I had no idea of Kim's back story: a tremendous amount of sorrow and unexpected challenges piling on top of each other. Yet she found a way to rise above.


We all have adversity in our lives. We also have a choice in how we respond. In this book Kim lays out 10 "Discouragement Eliminators" in clear language, using her own personal story to explain each. Don't wait for your own Life Knock Out event to learn skills to help you rise above with relentless optimism.


Bridges Between Us, by Khori Smith with Michele Reber

A Pathway to Unity Through Faith, Empathy, & Mutual Understanding.


What makes this book so appealing is the skillful way Khori grounds the topic in real-world experiences. My favorite example is using the Star Wars movie sequels to demonstrate the relevance of history to interpreting today’s reality. Each concept is tied to a relatable, often non-religious concept and a scriptural foundation for a loving and caring interpretation. Khori suggests options for response and application without insistence that his way is the ONLY way. This book expanded my understanding of other’s experience, and will inform how I perceive people going forward.


Fun back story: I met Khori through his twin brother Khamari Smith, a phenomenally talented artist. If you have been on a video call with me you have seen Gears of Life in the background. I commissioned the piece, and from one 5-minute FaceTime with Khamari he managed to capture my essence in art!



The Best Book You Can't Buy

Women on the Cusp: Social Upheaval and the Class of 1962 at Pembroke College in Brown University, edited by Helene Schwartz Kenvin '62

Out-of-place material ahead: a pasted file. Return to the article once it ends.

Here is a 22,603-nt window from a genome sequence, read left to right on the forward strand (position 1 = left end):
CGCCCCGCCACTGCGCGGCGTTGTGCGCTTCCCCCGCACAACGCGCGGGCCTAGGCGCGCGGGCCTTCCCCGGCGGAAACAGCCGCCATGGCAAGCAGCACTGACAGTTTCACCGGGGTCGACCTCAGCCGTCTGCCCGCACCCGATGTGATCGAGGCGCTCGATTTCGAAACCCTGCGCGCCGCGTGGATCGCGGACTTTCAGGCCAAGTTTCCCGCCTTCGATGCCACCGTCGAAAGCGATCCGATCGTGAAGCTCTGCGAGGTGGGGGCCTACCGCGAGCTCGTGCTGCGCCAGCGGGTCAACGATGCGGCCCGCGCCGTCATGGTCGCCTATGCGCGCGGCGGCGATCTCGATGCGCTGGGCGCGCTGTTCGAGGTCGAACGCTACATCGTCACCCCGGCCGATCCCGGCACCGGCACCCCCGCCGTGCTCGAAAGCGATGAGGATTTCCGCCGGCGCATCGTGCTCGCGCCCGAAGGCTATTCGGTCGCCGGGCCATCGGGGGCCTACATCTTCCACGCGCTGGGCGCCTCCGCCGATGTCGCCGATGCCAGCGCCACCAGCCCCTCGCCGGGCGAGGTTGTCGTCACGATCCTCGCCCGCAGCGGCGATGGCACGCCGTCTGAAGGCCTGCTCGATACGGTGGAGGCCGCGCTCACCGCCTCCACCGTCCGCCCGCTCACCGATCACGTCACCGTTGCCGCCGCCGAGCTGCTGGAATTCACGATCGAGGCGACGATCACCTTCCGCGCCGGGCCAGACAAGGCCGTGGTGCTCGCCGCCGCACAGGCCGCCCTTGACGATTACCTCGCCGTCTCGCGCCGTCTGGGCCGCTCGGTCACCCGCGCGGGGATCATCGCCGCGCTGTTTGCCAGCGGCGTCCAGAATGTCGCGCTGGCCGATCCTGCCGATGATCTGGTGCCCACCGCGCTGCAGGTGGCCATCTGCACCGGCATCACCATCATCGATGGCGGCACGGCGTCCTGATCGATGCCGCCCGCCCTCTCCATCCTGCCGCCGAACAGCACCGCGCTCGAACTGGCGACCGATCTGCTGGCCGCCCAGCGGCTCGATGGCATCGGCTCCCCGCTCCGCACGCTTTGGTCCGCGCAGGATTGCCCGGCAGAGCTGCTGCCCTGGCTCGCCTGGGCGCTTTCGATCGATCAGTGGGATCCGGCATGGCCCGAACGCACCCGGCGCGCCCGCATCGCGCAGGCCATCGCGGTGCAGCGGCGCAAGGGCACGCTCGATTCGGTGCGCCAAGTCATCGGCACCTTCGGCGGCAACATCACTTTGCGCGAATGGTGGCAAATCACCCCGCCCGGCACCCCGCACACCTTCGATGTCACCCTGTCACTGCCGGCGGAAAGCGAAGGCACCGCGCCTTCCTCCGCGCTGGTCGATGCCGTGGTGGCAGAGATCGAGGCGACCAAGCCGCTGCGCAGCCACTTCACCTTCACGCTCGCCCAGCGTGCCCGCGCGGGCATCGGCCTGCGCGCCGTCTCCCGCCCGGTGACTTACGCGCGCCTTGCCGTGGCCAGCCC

This book completely transformed my relationship with my mother. Before I finished the third story I understood her in a completely new light. Suddenly, our relationship throughout my childhood and early adult years made sense.


My mother is a member of the Class of '62. At her 55th reunion she and some classmates were sharing stories, and someone remarked they should write them down. Classmate Helene Kenvin, an accomplished writer and editor, offered to compile and publish the collection for their own personal use. Mom gave it to me to read first; I still wonder if she had read it first would she have been so willing to share it with me?


Women of this era - and men too - are referred to as the Silent Generation. They conformed to the expectations of society at that time. Although they graduated with degrees from Brown, many of these women gave up careers to marry and raise a family. Needless to say, the resentment that accompanied this infiltrated all aspects of their lives.


For those that attempted to go the career route the stories are all too familiar: Accepted to and completing law school, only to find the jobs offered to them were for secretarial work. Inability to get hired into university-level academic positions. Not invited to join science research labs.


I'm grateful to these women for sharing their experiences. They truly changed my life.